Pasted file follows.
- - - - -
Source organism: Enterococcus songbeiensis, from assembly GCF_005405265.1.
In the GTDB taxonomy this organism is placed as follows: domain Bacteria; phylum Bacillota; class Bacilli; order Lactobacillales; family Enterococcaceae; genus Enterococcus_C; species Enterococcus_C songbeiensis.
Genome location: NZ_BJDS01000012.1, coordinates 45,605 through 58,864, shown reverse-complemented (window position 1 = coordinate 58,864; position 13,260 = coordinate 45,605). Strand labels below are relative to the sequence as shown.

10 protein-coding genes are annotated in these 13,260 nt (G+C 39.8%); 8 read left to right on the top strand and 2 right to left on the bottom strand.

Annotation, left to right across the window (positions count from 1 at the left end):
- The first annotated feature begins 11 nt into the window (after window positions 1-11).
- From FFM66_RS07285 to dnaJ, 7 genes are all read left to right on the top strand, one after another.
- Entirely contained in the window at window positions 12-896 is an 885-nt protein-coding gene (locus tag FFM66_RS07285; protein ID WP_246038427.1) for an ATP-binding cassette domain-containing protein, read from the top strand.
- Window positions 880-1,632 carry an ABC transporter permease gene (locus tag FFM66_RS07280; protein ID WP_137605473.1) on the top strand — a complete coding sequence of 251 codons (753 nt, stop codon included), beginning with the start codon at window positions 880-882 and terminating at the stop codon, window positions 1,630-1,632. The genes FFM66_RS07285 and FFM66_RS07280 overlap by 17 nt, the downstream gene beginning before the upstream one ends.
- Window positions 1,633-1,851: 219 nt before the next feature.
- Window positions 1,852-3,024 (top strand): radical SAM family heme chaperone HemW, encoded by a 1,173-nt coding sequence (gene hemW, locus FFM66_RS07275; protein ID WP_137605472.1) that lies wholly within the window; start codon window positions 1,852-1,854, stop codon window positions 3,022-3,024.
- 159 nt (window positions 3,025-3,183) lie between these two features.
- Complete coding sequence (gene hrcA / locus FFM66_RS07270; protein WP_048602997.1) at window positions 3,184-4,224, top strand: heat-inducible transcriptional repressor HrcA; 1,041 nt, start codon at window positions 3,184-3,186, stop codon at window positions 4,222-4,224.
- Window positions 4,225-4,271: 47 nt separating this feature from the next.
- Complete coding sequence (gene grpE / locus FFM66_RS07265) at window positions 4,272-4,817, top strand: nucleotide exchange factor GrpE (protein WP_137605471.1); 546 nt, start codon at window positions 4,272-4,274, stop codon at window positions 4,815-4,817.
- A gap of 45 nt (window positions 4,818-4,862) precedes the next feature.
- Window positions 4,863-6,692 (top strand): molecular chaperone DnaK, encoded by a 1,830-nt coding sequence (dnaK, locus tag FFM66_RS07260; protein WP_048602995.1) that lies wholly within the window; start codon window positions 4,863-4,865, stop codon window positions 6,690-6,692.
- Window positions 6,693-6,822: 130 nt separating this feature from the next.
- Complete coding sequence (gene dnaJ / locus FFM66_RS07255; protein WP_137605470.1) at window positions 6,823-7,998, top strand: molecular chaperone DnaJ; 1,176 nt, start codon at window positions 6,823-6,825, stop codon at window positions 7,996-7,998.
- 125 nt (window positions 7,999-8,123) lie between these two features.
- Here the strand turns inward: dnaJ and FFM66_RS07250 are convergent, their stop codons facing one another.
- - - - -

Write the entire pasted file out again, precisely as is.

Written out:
Source organism: Enterococcus songbeiensis, from assembly GCF_005405265.1.
In the GTDB taxonomy this organism is placed as follows: domain Bacteria; phylum Bacillota; class Bacilli; order Lactobacillales; family Enterococcaceae; genus Enterococcus_C; species Enterococcus_C songbeiensis.
Genome location: NZ_BJDS01000012.1, coordinates 45,605 through 58,864, shown reverse-complemented (window position 1 = coordinate 58,864; position 13,260 = coordinate 45,605). Strand labels below are relative to the sequence as shown.

10 protein-coding genes are annotated in these 13,260 nt (G+C 39.8%); 8 read left to right on the top strand and 2 right to left on the bottom strand.

Annotation, left to right across the window (positions count from 1 at the left end):
- The first annotated feature begins 11 nt into the window (after window positions 1-11).
- From FFM66_RS07285 to dnaJ, 7 genes are all read left to right on the top strand, one after another.
- Entirely contained in the window at window positions 12-896 is an 885-nt protein-coding gene (locus tag FFM66_RS07285; protein ID WP_246038427.1) for an ATP-binding cassette domain-containing protein, read from the top strand.
- Window positions 880-1,632 carry an ABC transporter permease gene (locus tag FFM66_RS07280; protein ID WP_137605473.1) on the top strand — a complete coding sequence of 251 codons (753 nt, stop codon included), beginning with the start codon at window positions 880-882 and terminating at the stop codon, window positions 1,630-1,632. The genes FFM66_RS07285 and FFM66_RS07280 overlap by 17 nt, the downstream gene beginning before the upstream one ends.
- Window positions 1,633-1,851: 219 nt before the next feature.
- Window positions 1,852-3,024 (top strand): radical SAM family heme chaperone HemW, encoded by a 1,173-nt coding sequence (gene hemW, locus FFM66_RS07275; protein ID WP_137605472.1) that lies wholly within the window; start codon window positions 1,852-1,854, stop codon window positions 3,022-3,024.
- 159 nt (window positions 3,025-3,183) lie between these two features.
- Complete coding sequence (gene hrcA / locus FFM66_RS07270; protein WP_048602997.1) at window positions 3,184-4,224, top strand: heat-inducible transcriptional repressor HrcA; 1,041 nt, start codon at window positions 3,184-3,186, stop codon at window positions 4,222-4,224.
- Window positions 4,225-4,271: 47 nt separating this feature from the next.
- Complete coding sequence (gene grpE / locus FFM66_RS07265) at window positions 4,272-4,817, top strand: nucleotide exchange factor GrpE (protein WP_137605471.1); 546 nt, start codon at window positions 4,272-4,274, stop codon at window positions 4,815-4,817.
- A gap of 45 nt (window positions 4,818-4,862) precedes the next feature.
- Window positions 4,863-6,692 (top strand): molecular chaperone DnaK, encoded by a 1,830-nt coding sequence (dnaK, locus tag FFM66_RS07260; protein WP_048602995.1) that lies wholly within the window; start codon window positions 4,863-4,865, stop codon window positions 6,690-6,692.
- Window positions 6,693-6,822: 130 nt separating this feature from the next.
- Complete coding sequence (gene dnaJ / locus FFM66_RS07255; protein WP_137605470.1) at window positions 6,823-7,998, top strand: molecular chaperone DnaJ; 1,176 nt, start codon at window positions 6,823-6,825, stop codon at window positions 7,996-7,998.
- 125 nt (window positions 7,999-8,123) lie between these two features.
- Here the strand turns inward: dnaJ and FFM66_RS07250 are convergent, their stop codons facing one another.